32,406 reputation
562124
bio website bolet.org/~pornin
location Quebec City, Canada
age 39
visits member for 3 years, 3 months
seen 8 hours ago

Cryptographer, programmer in several languages (C, Java, several assemblies, Pascal, Forth...). I also have a life.


Aug
12
answered linear computations over bilinear pairings
Aug
12
answered Security issues of a MAC-then-Encrypt-then-MAC approach?
Aug
11
awarded  Enlightened
Aug
11
awarded  Nice Answer
Aug
6
awarded  Nice Answer
Aug
4
comment Point addition equation in projective co ordinates
Yes, you get the same point at the end. That's the idea of non-unique coordinates: you have the choice of representation, but they all stand for the same curve point.
Aug
3
comment Is perfect-forward secrecy achieved with RSA?
One may note that SSL used to support ephemeral RSA keys. It was defined as part of the "RSA_EXPORT" cipher suites, in SSL 3.0 and TLS 1.0 (support was dropped in TLS 1.1). When an RSA_EXPORT cipher suite was chosen and the server's public key length was 513 bits or more, the server had to send a ServerKeyExchange message with a RSA key pair in it. I am not sure many SSL implementations supported it, though.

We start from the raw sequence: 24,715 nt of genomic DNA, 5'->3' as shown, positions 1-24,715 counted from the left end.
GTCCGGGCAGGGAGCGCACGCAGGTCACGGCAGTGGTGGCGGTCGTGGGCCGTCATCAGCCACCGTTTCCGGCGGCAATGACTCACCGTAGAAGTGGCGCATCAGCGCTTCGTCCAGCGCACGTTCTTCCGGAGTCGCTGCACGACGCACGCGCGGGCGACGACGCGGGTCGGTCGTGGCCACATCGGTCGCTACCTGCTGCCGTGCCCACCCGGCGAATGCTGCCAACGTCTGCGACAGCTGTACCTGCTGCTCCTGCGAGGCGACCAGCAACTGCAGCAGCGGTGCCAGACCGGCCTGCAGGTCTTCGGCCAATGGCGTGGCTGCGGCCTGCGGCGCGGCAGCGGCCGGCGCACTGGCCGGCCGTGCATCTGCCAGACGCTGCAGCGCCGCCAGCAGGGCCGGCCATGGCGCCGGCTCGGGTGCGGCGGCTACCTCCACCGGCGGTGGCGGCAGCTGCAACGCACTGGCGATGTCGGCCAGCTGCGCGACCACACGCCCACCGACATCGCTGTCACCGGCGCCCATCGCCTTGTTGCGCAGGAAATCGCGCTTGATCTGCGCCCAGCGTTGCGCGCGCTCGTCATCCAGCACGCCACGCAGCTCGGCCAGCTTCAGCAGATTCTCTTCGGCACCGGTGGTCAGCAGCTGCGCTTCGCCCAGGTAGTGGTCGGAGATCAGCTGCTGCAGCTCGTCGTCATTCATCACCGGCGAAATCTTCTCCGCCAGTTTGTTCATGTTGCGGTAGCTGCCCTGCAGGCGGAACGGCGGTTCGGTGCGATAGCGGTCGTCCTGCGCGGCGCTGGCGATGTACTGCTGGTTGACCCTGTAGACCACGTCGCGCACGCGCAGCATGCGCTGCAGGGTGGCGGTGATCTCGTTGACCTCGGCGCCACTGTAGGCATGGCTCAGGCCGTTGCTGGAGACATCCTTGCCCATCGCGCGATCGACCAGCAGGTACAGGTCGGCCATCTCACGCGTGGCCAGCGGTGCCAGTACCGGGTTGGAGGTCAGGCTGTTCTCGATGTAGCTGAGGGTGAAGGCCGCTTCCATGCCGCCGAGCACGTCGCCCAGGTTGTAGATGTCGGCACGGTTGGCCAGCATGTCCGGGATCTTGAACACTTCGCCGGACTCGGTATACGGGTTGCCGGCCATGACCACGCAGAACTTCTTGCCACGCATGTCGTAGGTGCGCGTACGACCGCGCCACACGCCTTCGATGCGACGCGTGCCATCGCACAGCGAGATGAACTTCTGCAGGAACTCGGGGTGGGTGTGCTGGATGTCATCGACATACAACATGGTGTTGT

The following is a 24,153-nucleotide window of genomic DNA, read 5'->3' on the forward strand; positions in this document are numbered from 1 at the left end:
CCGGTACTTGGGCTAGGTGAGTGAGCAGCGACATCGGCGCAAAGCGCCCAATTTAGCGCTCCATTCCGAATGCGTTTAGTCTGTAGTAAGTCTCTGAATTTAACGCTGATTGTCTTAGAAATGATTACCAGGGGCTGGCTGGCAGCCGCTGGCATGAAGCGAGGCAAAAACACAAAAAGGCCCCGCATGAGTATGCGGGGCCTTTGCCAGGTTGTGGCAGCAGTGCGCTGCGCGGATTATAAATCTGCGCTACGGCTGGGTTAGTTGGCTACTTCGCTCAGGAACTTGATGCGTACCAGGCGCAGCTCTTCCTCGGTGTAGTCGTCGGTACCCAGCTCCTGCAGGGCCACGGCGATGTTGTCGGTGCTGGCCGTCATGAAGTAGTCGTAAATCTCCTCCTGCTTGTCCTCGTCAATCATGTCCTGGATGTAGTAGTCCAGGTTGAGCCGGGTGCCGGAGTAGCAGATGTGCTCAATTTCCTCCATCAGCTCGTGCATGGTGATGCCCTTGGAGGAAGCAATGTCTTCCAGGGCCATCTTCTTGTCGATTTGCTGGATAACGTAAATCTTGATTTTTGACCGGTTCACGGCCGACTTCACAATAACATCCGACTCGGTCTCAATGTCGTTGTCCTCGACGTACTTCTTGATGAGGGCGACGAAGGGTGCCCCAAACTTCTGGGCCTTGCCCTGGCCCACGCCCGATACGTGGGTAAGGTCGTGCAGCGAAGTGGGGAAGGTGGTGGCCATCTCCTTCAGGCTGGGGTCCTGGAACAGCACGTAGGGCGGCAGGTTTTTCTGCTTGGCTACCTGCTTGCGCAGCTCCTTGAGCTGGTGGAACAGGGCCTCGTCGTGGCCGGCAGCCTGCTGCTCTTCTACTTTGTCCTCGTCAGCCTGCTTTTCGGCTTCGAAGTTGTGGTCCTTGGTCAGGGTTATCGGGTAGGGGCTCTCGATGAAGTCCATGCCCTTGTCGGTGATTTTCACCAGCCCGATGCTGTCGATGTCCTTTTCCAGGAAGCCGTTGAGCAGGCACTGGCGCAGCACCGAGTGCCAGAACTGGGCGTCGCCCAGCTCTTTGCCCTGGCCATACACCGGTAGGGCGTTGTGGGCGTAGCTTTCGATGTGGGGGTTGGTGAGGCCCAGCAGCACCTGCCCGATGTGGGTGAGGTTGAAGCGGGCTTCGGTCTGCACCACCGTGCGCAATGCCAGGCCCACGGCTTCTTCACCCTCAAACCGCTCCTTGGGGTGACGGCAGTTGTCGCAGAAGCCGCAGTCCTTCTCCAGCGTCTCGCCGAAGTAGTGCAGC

Aug
3
answered Point addition equation in projective co ordinates
Jul
15
comment Is RSA of a random nonce with no padding safe?
Using the rightmost (least significant) bits should be safe (the leftmost bits are a bit biased), but the argument is a bit more complex; using a hash function is safer.
Jul
12
awarded  Yearling
Jul
6
awarded  Pundit
Jun
19
awarded  Nice Answer
Jun
18
awarded  Enlightened
Jun
18
awarded  Nice Answer
Jun
16
comment AES VS PRNG+HASH+XOR
Well, don't forget that when you use a hash function as a stream cipher, you are actually trusting two "pieces of software": the hash function itself, and the construction which turns it into a stream cipher. Either may be subject to design and implementation weaknesses.
Jun
16
answered AES VS PRNG+HASH+XOR
Jun
15
answered TLS - sharing 1792 bits of unidirectional keys
Jun
15
revised Trial divisions before Miller-Rabin checks?
added 666 characters in body
Jun
15
answered Trial divisions before Miller-Rabin checks?
Jun
12
comment which of these is more secure (bcrypt vs srp)
@owlstead: there are two distinct points: 1. we don't want to store on the server something which is "password equivalent"; 2. the complete processing, from the password to whatever is stored on the server, must be proper "password hashing" with iterations and salts. You can have that with PBKDF2(password) computed on the client side, and SHA-256(PBKDF2(password)) stored on the server. That way, the server-side operation is very fast, and stealing the server's database still does not grant easy entry.